Raymond Poulidor, or 'Poo Poo', never won the Tour, but while his countryman, Jacques Anquetil, was winning five Tours with surgical precision in the 1960's, Poo Poo's many second place finishes endeared him to French fans who saw his courage and most likely identified with his struggles. While Anquetil got the yellow jerseys, Poo Poo won the hearts of the French. He had another nickname, 'the Eternal Second', due to his many near misses. These days he works for the Tour organization doing PR at in the start village. I asked Raymond whom he thought would win the Tour and he picked Cadel Evans.
With the probable demise of the Pro Tour, Floyd Landis could be back racing in the European pro peloton next year. One of the rules of the Pro Tour was that any racer convicted of a doping offense had an additional two years added to his suspension. With the Pro Tour headed south, Floyd should be cleared to ride when his suspension ends in January 2009. Let's hope Floyd gets that chance to return to competition as have lots of riders who have served out their suspensions.
Cadel Evans had a problem with his front wheel just before the start of yesterday's stage to St. Etienne. It appeared that the wheel was rubbing his brakes, so he got a change, but he seemed unhappy with the new wheel as well. My guess is that when you are the favorite to wear yellow into Paris and it is only a few days away you start getting pretty nervous about everything.
Sometimes at the sign-in there is a group of young cyclists who get a chance to meet the stars of the Tour.
There is a lot of action in the start village. One of the daily acts is a trials rider who keeps us all entertained with a whole host of tricks that if I tried to do myself would put me up in the hospital.
An artist paints a portrait each day. Here he is working on his next creation.
Tomorrow's 53km (33 mile) time trial will determine the victor and the podium of the Tour(well, duh). Most pundits are tipping Cadel Evans to move from fourth to yellow figuring that he will take about 2-3 minutes out of Sastre. If you remember the 2006 Tour, Floyd Landis beat Oscar Periero by about four minutes in the first time trial, but when the yellow jersey was on the line, Landis only took a little more than a minute out of him in the final time trial. The power of the yellow is strong. Don't count Sastre out.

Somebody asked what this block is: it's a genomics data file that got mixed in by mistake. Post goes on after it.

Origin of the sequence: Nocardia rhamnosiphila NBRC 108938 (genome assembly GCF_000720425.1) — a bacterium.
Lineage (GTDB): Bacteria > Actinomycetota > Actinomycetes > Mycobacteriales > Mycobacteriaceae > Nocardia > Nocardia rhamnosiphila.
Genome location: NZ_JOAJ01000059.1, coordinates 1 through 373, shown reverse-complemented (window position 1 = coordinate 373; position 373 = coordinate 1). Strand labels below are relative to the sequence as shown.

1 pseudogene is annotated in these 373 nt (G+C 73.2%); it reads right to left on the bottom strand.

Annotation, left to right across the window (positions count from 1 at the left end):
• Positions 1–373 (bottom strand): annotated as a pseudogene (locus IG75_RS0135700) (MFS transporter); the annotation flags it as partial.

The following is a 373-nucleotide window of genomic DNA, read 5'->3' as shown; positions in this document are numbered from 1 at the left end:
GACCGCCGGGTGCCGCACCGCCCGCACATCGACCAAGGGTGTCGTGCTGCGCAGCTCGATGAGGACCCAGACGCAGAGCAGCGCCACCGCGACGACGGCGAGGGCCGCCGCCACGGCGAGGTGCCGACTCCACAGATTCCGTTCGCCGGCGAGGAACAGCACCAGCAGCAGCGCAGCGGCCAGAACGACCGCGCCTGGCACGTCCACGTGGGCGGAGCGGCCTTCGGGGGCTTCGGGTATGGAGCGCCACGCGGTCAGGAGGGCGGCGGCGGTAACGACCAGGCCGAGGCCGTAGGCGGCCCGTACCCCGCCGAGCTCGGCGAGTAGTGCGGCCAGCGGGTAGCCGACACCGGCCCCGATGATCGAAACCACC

It will be critical for Sastre to pace himself and not go out too hard. Evans will be starting three places ahead of him which is about 10 minutes. That should allow Sastre and his Team CSC Saxo Bank the ability to guage what they need to do to ride a more controlled time trial. Evans on the other hand won't be getting time checks on Carlos until possibly halfway into his race. This is all pure speculation as most riders will tell you that they don't ride a time trial against their competition. Rather they set a schedule and try to do their own ride. We will see.
Denis Menchov looks to be in the best position to claim the final spot on the podium. However, while he is fast against the clock, he can also be inconsistent which opens the door for somebody like Christian Vandevelde who has an outside shot at the podium. Christian seems to get stronger at the end of the third week of a grand tour compared to his competition. He rode exceptionally well in the final time trial of the Giro and if he can repeat that feat he may claim third.
One thing I have learned from my many years as a journalist is that, especially at the start and finish of race stages, I should only ask a few questions and the total interview should be around a minute. This is for several reasons. First off, there are other journalists who also want to talk to the riders. If I tie up a rider for five minutes, when time is really critical, not only do I keep other journalists from getting their story, but I risk having competing journalists evesdrop on my interview and then I loose a bit of exclusivity. So to be fair and to keep my interview as exclusive as possible I get and get out and let others do their work as well.
The second reason is that these riders have a job to do. Yes, they need to make themselves available to the press, but before or after race stages when chaos and anxiety are at critical levels is not the place to start asking about career goals and how they feel about the war in Iraq. So, out of courtesy, I try to keep it short and simple.